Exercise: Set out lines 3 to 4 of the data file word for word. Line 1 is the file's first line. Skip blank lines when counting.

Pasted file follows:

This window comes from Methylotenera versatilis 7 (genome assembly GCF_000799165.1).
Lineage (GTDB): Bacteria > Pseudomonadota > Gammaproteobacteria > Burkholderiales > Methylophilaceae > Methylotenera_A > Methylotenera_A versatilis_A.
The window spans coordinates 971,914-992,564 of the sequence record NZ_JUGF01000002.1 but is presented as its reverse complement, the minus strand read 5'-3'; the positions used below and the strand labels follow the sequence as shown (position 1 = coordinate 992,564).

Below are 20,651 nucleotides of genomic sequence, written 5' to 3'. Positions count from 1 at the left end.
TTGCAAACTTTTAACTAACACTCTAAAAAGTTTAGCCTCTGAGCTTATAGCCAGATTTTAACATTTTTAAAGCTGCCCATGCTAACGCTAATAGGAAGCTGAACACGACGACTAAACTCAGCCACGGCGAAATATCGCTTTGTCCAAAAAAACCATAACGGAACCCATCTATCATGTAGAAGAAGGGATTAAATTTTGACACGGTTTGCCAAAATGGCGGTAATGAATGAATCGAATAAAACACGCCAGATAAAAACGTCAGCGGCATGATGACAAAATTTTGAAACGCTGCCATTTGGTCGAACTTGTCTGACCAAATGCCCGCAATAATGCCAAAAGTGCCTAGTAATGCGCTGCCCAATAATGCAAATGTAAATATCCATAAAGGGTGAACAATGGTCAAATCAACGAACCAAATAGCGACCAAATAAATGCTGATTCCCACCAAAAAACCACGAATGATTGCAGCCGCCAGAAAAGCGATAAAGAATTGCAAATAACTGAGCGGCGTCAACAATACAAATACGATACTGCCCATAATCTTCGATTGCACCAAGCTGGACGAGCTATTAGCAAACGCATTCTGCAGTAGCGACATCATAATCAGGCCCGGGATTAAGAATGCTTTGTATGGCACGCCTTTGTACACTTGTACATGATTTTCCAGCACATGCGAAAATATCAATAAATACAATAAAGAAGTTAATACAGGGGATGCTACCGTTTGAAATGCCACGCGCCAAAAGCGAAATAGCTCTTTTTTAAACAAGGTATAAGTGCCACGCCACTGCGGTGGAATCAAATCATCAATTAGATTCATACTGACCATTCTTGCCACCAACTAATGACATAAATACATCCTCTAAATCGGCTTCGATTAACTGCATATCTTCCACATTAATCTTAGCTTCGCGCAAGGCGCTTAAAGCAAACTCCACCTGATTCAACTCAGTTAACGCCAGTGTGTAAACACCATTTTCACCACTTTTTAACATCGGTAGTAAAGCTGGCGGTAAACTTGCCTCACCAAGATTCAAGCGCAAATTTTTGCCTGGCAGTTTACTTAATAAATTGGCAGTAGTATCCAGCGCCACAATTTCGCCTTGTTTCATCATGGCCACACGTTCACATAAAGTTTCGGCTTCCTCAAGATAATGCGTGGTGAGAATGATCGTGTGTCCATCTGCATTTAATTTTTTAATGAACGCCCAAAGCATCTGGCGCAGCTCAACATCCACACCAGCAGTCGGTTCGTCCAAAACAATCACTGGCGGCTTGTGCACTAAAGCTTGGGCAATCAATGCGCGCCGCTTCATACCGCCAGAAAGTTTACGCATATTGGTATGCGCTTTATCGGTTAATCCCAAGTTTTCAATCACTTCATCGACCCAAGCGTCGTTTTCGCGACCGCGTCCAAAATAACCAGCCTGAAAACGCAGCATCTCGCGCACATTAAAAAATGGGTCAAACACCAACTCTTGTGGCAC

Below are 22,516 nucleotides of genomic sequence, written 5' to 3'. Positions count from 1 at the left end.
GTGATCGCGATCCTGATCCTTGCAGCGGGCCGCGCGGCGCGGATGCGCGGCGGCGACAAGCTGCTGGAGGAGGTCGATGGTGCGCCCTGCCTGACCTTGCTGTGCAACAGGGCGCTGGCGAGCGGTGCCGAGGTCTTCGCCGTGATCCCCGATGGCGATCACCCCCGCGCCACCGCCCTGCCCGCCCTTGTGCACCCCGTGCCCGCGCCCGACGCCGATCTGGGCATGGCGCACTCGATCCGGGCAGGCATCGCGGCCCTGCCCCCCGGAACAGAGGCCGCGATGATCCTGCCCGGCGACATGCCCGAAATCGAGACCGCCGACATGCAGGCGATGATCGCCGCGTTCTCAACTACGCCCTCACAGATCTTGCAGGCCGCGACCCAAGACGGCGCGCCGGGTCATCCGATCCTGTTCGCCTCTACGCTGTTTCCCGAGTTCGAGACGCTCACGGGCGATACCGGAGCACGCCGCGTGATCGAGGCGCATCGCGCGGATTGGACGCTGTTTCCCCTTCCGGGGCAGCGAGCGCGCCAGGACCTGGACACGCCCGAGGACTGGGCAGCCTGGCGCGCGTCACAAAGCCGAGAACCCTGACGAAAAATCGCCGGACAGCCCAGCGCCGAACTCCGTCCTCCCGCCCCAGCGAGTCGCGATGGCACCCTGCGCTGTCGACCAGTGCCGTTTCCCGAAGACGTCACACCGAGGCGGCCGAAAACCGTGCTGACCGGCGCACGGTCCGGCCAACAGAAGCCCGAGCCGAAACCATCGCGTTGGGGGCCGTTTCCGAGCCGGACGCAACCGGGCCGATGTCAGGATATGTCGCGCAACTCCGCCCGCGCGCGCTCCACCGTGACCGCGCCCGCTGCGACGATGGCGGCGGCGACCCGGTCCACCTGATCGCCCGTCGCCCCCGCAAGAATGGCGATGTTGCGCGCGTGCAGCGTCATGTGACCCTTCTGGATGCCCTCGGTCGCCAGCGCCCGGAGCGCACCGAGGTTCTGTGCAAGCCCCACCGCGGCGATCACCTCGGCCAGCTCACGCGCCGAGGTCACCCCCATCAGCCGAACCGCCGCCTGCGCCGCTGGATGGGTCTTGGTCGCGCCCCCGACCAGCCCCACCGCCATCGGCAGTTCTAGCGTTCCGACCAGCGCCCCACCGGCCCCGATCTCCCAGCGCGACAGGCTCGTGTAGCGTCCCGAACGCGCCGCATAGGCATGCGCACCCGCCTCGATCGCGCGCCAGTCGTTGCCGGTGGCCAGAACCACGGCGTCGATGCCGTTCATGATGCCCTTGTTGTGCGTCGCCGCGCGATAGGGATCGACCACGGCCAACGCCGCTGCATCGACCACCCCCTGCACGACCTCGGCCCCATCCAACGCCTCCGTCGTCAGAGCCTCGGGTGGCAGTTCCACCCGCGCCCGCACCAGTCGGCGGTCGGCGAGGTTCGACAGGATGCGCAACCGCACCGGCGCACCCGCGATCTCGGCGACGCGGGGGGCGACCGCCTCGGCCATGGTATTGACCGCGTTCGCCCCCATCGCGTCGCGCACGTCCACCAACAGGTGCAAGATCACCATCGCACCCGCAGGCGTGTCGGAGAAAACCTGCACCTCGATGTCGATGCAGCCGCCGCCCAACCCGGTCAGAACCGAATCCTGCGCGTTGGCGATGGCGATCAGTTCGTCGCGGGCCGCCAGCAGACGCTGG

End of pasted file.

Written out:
The window spans coordinates 971,914-992,564 of the sequence record NZ_JUGF01000002.1 but is presented as its reverse complement, the minus strand read 5'-3'; the positions used below and the strand labels follow the sequence as shown (position 1 = coordinate 992,564).

Below are 20,651 nucleotides of genomic sequence, written 5' to 3'. Positions count from 1 at the left end.